By: Burke De Boer Sports Editor
The Victory Bell rises over the Werner University Center. It hangs dormant in its tower above Allegro Cafe as an audio file plays to announce each hour.
But there was a time when the bell rang regularly. The bell was so named because it was rang in celebration after every home win. Old college newspapers, collected in the archives at Hamersly Library, called it the “Queen of Victory.” On Jan. 16, 1953, the Queen was kidnapped.
The men’s basketball team hosted the Portland State Vikings that night. Portland State was playing their first-ever year of competitive basketball and the Wolves were happy to whip the inaugural Vikings, 77-60. A dance was held in Maple Hall after the game. Maple Hall, where the Victory Bell was then kept.
After the Oregon Collegiate Conference was founded in 1950, the bell rang often.
The 1952-1953 year accounted for the football team’s fourth consecutive conference championship, including a 40-7 victory over Portland State. Wolves volleyball won their third straight title as well.
Evidently, the Portland State kids were sick of it.
While students from the two schools mixed at the Maple Hall dance, a crew of Vikings made the bell their plunder and vanished into the wintery night.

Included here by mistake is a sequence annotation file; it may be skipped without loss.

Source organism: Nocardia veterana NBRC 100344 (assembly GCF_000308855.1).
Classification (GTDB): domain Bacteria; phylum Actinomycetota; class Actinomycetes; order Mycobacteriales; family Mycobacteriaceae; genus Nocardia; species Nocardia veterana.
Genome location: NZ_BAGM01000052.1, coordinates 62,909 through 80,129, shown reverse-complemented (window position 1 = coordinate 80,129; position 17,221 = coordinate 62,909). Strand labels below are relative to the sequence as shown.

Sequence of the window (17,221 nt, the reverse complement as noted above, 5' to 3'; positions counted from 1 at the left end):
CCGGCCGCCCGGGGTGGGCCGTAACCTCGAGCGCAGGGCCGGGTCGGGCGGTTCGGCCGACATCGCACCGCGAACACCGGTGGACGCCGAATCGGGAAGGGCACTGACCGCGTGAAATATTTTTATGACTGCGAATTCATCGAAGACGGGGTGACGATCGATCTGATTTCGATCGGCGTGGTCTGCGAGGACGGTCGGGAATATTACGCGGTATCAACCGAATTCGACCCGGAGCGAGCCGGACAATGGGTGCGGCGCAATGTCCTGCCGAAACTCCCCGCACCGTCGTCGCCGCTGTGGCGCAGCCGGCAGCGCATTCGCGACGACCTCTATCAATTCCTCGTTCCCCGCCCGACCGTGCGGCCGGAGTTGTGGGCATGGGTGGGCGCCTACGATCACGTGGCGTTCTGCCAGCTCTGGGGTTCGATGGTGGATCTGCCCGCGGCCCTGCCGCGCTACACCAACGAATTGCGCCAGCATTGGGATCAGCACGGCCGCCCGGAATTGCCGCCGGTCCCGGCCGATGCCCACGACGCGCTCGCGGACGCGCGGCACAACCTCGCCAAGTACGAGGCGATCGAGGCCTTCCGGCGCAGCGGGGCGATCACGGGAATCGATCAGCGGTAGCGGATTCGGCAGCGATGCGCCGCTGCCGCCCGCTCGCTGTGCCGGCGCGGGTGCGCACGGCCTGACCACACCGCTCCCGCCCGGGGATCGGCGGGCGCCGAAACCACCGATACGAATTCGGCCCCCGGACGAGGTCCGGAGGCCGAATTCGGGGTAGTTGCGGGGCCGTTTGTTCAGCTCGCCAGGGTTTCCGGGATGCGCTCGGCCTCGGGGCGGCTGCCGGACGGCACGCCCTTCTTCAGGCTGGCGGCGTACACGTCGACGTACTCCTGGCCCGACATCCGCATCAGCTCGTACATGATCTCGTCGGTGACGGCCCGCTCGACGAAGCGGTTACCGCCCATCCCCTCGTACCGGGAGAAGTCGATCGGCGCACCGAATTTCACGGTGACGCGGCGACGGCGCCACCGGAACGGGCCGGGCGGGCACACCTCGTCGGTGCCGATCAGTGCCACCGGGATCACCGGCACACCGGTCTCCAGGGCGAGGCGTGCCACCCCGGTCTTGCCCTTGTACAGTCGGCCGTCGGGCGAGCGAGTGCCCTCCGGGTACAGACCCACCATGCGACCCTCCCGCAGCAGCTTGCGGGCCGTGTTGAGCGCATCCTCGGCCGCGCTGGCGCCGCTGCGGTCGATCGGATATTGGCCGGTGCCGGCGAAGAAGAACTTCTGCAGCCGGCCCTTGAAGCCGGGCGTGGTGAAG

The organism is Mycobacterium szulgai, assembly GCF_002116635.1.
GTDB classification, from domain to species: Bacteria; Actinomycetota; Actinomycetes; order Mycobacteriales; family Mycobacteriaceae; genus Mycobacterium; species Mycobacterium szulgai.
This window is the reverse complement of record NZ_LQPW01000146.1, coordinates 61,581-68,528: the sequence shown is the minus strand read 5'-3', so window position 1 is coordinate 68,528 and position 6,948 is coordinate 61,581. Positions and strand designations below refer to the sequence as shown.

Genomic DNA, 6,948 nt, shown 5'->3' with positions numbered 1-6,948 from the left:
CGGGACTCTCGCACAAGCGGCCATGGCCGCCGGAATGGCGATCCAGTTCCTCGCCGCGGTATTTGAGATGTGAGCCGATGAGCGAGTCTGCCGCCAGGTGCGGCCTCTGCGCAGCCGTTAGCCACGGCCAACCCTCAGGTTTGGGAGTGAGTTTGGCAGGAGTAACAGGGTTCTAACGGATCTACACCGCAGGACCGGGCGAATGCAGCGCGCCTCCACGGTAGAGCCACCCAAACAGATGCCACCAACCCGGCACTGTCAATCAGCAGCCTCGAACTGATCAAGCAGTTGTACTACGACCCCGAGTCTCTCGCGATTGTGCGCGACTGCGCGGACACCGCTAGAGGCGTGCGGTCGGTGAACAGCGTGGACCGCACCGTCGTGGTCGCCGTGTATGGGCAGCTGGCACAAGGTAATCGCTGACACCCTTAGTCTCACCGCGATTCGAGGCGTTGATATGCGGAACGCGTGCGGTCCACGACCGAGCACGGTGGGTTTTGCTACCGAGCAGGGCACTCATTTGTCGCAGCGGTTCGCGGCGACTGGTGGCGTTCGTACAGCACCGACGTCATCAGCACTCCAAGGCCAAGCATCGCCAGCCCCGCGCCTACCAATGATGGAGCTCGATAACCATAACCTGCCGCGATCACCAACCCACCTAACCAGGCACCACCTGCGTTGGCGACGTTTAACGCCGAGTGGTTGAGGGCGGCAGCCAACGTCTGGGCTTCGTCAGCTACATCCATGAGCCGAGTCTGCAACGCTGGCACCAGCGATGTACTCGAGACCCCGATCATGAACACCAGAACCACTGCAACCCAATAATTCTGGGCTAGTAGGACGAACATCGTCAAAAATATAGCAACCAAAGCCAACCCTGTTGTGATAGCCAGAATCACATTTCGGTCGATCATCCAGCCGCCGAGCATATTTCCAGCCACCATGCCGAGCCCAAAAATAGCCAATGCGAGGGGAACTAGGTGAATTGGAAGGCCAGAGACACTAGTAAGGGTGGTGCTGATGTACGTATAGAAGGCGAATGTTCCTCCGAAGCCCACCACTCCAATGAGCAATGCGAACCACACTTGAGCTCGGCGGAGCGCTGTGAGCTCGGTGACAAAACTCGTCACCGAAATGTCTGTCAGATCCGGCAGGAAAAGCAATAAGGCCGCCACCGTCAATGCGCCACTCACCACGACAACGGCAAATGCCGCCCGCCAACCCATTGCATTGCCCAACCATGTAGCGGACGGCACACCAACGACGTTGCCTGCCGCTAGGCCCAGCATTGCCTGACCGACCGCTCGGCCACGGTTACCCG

The alumni newspaper reported, “Rumors were many and varied at the dance … But there was no trace of the bell.”
Dr. Roy E. Lieuallen, for whom the administration building is named, was registrar at the time. He received a phone call from Portland State on Monday morning, Jan. 19. It was Dr. Stephen Epler. Both men had served as officers in the Navy in World War II, and the message was passed from one old sailor to the other: we have your bell.
It was returned on Feb. 11. The Portland State students returning it brought with them a small replica to serve as a trophy between the schools, changing hands with every victory.
That night the Wolves beat the Vikings 69-55. On Feb. 24, the Wolves beat them again, 63-61.
After the final game, the Vikings pillaged their hosts once more. This time Portland State upstarts made off with the Victory Bell’s clapper, muting the bell until it too, was returned.
Men’s basketball backslid for a few years. Seasons ranged from mediocre to abysmal. The low point was 1957-1958, when the Wolves went 1-20. The only win, a 58-43 walloping of Portland State.
No matter the results, the Victory Bell remained safe in Monmouth. Today, above the corner of Church Street and Monmouth Avenue, the Queen of Victory still reigns.
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